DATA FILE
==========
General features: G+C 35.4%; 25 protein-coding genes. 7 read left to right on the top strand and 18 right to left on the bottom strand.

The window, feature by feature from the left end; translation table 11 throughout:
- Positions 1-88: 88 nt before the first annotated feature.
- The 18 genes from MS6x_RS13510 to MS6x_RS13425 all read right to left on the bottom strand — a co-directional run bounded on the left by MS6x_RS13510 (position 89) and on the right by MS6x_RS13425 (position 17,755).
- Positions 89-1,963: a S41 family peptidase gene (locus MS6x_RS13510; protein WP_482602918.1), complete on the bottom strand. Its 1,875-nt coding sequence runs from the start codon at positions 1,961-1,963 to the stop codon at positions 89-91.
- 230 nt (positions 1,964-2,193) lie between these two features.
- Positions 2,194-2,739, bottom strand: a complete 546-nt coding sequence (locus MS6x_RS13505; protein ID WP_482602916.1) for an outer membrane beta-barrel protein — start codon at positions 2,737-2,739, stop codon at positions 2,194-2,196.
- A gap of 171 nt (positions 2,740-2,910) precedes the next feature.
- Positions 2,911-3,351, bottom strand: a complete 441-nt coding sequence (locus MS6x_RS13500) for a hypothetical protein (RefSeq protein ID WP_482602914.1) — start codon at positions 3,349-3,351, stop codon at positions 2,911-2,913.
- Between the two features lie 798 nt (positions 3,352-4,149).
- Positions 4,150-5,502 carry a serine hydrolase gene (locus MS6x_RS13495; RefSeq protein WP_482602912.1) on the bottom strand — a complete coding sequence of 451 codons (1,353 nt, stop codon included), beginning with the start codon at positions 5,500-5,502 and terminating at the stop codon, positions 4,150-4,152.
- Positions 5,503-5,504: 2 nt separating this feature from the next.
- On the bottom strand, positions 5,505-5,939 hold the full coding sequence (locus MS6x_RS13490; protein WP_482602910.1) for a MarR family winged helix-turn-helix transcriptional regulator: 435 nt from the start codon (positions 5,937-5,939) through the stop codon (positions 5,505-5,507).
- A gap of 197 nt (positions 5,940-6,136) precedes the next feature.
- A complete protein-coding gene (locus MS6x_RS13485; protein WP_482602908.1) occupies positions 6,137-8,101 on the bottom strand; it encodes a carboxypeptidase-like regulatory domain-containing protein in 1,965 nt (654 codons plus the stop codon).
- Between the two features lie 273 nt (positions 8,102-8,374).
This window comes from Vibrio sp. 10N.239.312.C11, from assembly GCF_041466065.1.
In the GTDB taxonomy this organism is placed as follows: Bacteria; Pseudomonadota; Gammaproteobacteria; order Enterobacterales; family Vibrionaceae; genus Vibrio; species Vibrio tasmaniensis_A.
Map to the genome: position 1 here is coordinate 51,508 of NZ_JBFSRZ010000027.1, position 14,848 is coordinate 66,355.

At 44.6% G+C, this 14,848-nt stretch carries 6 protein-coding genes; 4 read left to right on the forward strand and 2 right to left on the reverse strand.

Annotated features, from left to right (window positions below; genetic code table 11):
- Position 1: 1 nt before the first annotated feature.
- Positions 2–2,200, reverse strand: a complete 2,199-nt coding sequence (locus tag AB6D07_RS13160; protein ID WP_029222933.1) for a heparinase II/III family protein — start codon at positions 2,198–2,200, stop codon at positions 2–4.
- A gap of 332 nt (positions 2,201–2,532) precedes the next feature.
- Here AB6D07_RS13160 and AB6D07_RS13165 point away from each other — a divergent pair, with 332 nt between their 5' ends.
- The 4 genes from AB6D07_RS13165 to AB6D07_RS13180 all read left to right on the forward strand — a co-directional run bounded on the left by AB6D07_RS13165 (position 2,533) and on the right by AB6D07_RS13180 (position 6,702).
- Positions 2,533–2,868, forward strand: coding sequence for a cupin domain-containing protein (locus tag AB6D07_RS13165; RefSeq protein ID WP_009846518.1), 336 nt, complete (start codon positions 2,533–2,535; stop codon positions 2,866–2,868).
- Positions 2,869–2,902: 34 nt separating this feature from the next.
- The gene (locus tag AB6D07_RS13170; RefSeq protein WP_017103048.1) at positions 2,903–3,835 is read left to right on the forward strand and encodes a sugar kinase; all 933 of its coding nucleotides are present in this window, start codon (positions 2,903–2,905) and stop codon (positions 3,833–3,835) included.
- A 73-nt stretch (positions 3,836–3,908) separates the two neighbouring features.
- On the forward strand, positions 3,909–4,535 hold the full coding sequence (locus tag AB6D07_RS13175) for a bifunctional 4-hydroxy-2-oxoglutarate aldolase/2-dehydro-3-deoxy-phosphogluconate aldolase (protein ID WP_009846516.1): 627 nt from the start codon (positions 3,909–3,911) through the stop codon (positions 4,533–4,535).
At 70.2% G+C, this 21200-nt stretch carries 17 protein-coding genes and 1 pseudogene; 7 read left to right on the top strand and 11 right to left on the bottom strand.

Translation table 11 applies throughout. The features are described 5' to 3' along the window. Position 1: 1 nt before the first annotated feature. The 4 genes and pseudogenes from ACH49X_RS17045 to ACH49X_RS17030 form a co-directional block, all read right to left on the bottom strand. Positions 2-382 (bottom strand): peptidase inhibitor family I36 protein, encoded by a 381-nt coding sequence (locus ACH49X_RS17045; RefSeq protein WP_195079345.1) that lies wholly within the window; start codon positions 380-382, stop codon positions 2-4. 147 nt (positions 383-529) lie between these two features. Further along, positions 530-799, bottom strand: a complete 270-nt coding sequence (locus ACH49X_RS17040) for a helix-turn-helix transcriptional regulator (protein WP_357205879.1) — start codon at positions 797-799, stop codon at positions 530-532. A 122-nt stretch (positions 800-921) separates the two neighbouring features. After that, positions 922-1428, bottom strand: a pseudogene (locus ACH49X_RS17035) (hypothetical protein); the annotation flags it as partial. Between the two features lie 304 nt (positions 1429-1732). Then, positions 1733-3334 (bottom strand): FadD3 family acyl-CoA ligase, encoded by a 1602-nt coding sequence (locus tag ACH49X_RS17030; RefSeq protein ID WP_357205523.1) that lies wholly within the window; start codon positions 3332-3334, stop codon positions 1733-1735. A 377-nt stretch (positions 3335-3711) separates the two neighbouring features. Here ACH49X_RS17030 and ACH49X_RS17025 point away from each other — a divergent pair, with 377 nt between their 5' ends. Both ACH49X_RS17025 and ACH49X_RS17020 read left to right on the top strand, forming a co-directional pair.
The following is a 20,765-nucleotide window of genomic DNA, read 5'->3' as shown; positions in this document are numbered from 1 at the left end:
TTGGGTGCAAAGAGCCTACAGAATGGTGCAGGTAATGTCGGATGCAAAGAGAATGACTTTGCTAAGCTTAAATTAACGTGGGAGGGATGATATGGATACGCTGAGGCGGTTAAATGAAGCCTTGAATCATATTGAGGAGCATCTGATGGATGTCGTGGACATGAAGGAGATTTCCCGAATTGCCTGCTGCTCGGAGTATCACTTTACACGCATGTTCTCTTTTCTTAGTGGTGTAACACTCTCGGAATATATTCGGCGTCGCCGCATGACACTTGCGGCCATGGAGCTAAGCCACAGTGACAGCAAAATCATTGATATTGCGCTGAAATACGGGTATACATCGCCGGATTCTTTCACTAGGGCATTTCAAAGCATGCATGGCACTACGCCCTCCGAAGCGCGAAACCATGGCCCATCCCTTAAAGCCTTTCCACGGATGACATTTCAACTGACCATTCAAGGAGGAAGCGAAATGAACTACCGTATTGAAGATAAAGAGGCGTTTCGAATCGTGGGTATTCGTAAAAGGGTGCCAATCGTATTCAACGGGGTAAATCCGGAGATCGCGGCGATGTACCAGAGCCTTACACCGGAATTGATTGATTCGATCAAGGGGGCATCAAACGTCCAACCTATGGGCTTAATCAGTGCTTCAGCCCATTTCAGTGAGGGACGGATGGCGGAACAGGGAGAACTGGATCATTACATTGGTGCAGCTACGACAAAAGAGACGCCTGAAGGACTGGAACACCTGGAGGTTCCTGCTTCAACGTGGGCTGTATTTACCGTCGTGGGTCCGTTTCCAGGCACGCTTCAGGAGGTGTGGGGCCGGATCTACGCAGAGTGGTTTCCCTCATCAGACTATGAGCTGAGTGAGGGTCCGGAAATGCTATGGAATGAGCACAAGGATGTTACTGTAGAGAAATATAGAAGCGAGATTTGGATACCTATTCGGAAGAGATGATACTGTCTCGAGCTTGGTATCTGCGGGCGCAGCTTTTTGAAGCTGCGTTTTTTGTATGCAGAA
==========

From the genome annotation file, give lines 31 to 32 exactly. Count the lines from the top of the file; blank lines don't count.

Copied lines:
- On the forward strand, positions 3,909–4,535 hold the full coding sequence (locus tag AB6D07_RS13175) for a bifunctional 4-hydroxy-2-oxoglutarate aldolase/2-dehydro-3-deoxy-phosphogluconate aldolase (protein ID WP_009846516.1): 627 nt from the start codon (positions 3,909–3,911) through the stop codon (positions 4,533–4,535).
At 70.2% G+C, this 21200-nt stretch carries 17 protein-coding genes and 1 pseudogene; 7 read left to right on the top strand and 11 right to left on the bottom strand.